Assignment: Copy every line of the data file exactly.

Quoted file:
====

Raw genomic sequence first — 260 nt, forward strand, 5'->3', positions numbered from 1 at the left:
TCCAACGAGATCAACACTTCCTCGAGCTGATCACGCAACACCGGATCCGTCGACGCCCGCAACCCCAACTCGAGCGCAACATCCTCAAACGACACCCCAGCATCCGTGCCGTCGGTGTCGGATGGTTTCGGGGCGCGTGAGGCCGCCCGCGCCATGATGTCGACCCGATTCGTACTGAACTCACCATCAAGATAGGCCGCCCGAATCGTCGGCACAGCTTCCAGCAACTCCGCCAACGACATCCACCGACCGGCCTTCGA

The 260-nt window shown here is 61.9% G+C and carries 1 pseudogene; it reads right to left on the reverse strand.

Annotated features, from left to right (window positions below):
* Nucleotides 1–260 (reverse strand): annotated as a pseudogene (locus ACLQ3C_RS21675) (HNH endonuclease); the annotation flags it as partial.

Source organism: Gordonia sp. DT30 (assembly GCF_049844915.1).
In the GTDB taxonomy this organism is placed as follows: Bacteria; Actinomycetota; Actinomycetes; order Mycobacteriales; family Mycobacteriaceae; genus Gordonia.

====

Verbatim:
Raw genomic sequence first — 260 nt, forward strand, 5'->3', positions numbered from 1 at the left:
TCCAACGAGATCAACACTTCCTCGAGCTGATCACGCAACACCGGATCCGTCGACGCCCGCAACCCCAACTCGAGCGCAACATCCTCAAACGACACCCCAGCATCCGTGCCGTCGGTGTCGGATGGTTTCGGGGCGCGTGAGGCCGCCCGCGCCATGATGTCGACCCGATTCGTACTGAACTCACCATCAAGATAGGCCGCCCGAATCGTCGGCACAGCTTCCAGCAACTCCGCCAACGACATCCACCGACCGGCCTTCGA

The 260-nt window shown here is 61.9% G+C and carries 1 pseudogene; it reads right to left on the reverse strand.

Annotated features, from left to right (window positions below):
* Nucleotides 1–260 (reverse strand): annotated as a pseudogene (locus ACLQ3C_RS21675) (HNH endonuclease); the annotation flags it as partial.

Source organism: Gordonia sp. DT30 (assembly GCF_049844915.1).
In the GTDB taxonomy this organism is placed as follows: Bacteria; Actinomycetota; Actinomycetes; order Mycobacteriales; family Mycobacteriaceae; genus Gordonia.